Sustainable solutions in the building environment

As an international case study for community centres, what they are used for, how they can improve the life of the community and how they could be designed as well as data captured from this specific community in Malad, Idaho, United States of America, the online journal, “DESIGNING A COMPLETE COMMUNITY CENTER:

RESPONSIVE DESIGN IN A RURAL SETTING” will be used (Tubbs, 2012).

As for research in South Africa, the website and information of the organisation called NORSA will be used (, 2014).

This will be used in conjunction with online questionnaires.


An analysis of the South African housing crises shows that there is a need for a cheaper housing solution that can be produced at a faster rate and maintain a better lifestyle.


The scope of the research will be limited to cheapening the costs of low cost housing, how to speed up the production of such houses by prefabricating the houses or some parts of the houses and to use systems to make the houses more sustainable and therefore bring down the monthly costs. Along with this, communal areas and community centres will also be researched as to help with other basic needs such as food.

Case studies of both national and international housing solutions will be researched as to design the best solution. This is important due to the fact that each country has problems unique to itself but can also be adapted to be used in different countries.

The housing will be researched as a basic form that is suitable for most and will not include special features for special needs. As the houses will be designed for a basic human need, no consideration will be given to different cultural backgrounds and will only address the basic needs of any human being.


Research will be done using data captured by the national South African census and reliable sources in the different sub fields such as prefabricated housing, sustainable housing and low income housing.

This data will be processed and analysed to find the best possible solution for the housing crises of South Africa. The data will be divided into their own chapters according to their sub categories and then concluded as the final design or product.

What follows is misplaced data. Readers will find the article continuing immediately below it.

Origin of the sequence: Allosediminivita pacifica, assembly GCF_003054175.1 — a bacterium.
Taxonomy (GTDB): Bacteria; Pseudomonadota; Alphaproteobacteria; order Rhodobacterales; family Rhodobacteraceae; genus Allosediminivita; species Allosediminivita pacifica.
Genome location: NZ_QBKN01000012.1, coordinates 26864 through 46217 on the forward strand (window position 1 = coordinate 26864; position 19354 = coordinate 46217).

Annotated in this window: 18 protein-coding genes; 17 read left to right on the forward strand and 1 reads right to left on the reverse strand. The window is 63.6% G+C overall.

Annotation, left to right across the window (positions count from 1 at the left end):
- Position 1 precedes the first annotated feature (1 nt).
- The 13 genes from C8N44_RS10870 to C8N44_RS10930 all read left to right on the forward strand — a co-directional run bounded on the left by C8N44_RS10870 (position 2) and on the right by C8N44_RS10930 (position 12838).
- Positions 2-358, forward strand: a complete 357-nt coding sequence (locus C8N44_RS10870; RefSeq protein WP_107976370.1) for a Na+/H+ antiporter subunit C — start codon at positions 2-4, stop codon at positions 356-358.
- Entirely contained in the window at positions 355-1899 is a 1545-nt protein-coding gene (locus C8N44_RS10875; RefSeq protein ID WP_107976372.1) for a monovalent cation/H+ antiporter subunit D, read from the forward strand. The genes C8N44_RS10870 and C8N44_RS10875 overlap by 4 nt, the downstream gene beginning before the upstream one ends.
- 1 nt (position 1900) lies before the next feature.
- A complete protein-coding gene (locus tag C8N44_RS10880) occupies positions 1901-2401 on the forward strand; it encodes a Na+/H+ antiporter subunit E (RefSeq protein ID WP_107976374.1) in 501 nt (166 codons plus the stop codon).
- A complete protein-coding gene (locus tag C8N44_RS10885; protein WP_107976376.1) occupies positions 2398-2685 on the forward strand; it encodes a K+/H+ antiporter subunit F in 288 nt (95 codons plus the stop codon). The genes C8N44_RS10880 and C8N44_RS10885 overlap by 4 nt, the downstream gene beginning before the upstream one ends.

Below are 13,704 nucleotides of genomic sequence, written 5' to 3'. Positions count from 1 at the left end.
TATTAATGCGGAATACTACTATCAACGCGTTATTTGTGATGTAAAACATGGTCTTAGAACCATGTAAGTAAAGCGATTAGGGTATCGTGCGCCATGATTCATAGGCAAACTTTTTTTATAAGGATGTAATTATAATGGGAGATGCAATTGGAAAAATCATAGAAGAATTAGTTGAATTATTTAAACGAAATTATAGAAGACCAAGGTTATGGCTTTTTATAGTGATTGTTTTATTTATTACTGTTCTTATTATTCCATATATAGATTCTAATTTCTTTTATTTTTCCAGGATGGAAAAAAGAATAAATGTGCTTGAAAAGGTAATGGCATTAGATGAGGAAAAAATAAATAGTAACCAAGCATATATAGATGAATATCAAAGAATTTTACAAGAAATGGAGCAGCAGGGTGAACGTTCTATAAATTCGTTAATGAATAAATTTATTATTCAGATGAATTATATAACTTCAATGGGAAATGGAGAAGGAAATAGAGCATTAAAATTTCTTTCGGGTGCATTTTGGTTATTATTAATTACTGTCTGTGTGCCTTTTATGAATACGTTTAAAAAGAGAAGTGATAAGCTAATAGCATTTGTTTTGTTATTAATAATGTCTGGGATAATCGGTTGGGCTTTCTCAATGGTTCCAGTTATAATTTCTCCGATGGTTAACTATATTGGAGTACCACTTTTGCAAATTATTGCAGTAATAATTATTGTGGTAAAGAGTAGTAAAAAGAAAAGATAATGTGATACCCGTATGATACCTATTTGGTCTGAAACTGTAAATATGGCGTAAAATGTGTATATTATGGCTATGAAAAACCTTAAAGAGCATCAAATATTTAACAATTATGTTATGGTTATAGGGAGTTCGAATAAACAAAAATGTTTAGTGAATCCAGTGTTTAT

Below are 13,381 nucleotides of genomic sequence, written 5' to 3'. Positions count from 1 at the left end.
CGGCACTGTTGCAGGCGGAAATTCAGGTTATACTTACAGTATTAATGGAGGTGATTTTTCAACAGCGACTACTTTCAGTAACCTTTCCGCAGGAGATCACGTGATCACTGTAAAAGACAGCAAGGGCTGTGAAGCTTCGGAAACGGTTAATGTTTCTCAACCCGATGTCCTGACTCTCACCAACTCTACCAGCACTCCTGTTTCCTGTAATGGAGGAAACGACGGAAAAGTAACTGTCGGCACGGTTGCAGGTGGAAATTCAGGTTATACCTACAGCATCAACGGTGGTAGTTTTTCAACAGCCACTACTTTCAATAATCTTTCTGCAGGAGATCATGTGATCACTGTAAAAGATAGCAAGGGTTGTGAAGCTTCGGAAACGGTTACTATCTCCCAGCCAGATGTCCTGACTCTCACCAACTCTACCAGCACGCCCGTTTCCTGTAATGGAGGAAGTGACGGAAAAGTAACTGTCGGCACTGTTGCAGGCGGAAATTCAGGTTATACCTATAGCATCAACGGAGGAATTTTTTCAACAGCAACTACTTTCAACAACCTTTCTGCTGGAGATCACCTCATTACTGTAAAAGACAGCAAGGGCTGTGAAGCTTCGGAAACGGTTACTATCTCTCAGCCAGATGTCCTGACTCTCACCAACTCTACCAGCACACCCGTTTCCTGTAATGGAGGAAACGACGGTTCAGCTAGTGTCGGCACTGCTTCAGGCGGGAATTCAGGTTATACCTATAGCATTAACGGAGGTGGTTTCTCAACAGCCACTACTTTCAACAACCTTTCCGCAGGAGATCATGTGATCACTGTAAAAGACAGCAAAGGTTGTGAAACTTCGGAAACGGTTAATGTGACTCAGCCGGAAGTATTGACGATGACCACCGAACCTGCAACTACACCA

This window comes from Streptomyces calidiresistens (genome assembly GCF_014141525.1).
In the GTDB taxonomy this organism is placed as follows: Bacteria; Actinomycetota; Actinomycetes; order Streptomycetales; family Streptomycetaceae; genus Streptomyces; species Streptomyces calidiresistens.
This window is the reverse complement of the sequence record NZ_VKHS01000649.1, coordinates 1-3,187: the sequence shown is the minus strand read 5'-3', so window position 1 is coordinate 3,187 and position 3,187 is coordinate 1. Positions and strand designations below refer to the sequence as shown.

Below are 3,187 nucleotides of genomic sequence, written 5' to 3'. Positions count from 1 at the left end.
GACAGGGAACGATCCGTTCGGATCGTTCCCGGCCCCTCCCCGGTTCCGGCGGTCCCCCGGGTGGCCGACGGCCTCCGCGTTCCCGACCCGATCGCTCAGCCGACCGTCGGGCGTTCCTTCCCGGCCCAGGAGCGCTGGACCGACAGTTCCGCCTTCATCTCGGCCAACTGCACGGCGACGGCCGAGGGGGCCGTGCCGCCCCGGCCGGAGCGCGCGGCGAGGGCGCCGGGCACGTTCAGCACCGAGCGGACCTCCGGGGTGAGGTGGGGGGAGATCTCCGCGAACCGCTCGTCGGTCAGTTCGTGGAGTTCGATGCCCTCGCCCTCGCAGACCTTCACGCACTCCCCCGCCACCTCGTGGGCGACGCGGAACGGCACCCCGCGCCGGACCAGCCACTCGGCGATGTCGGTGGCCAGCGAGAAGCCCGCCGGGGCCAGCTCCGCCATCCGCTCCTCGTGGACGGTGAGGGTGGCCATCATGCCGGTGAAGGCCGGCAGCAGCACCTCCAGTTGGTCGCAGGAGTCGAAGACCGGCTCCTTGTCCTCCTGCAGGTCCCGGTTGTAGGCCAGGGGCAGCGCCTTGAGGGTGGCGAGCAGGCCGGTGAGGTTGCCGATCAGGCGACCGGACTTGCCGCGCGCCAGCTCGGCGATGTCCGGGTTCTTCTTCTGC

Task name

Finalised by

Research on the housing crises

30 April

Research on low cost housing

14 May

Research on prefabricated housing

28 May

Research on sustainability

4 June

Research community centres and communal ares

11 June


18 June

Finalising first draft

28 June

Finalising final draft

28 August

Hand in



  • Chapter 1 - chapter one will be research on the housing crises in South Africa and the solutions that are currently being used.
  • Chapter 2 - research on low cost housing



  • Chapter 3 - research on prefabricated houses
  • Chapter 4 - research on sustainable design
  • Chapter 5 – research on community centres and communal areas

Short term advantages

Long term advantages

  • Conclusion - a final design taking all the other chapters into consideration and coming up with a conclusion.


The expected outcomes is that there will be some flaws in the low cost housing systems in place in South Africa and by doing the research and identifying these flaws, they can be fixed. By combining all these systems and housing solutions that are researched, a better home can be given to more people in less time and for less money. This home that will be designed will also bring with it a better and healthier lifestyle and fulfil more basic human needs.

Along with these homes, community areas will be designed to also help satisfy basic human needs.





LIST OF SOURCES CONSULTED 2014. Green building guidelines. [online] Available at: [Accessed: 30 March 2014].

Golubchikov, O. and Badyina, A. 2012. SUSTAINABLE HOUSING fOr SUSTAINABLE CITIES A POLICY FRAMEWORK FOR DEVELOPING COUNTRIES. [e-book] Nairobi: UNON. Available through: UN-Habitat [Accessed: 30 March 2014].

Key, T. 2008. Insider’s Guide to Modular Homes. [e-book] Tim Key. Available through: ModularToday [Accessed: 30 March 2014].

Le Roux, F. E. 2011. The provision of low-cost housing in South Africa: a wicked problem with a systems theory solution.

Leckie, S., Thiele, B., Ergüden, S., Jensen, I. and Hakezimana, A. 2002. Housing rights legislation. [e-book] Nairobi: UN-HABITAT. Available through: UN-HABITAT [Accessed: 30 March 2014] 2014. RDP Housing South Africa | RDP housing projects | Subsidy Low Cost houses. [online] Available at: [Accessed: 30 March 2014].

Moya, Z. 2014. SABC - Minister Sexwale launches affordable housing scheme:Thursday 9 May 2013. [online] Available at: [Accessed: 30 March 2014].

Napier, M. 1993. Housing Problems in South Africa:ideological perspectives. [e-book] Available through: forum Problem in South Africa.pdf [Accessed: 30 March 2014]., (2014). NORSA Community Care | NGO In South-Africa, Wellington. [online] Available at: [Accessed 17 Jun. 2014]. 2014. Houses for everyone. [online] Available at: [Accessed: 30 March 2014]

Struyk, RJ. 1988. Housing Needs and Policy Alternatives in Developing Countries. Washington: University Press of America.

Tubbs, S. (2012). DESIGNING A COMPLETE COMMUNITY CENTER: RESPONSIVE DESIGN IN A RURAL SETTING. [online] Available at: [Accessed 17 Jun. 2014].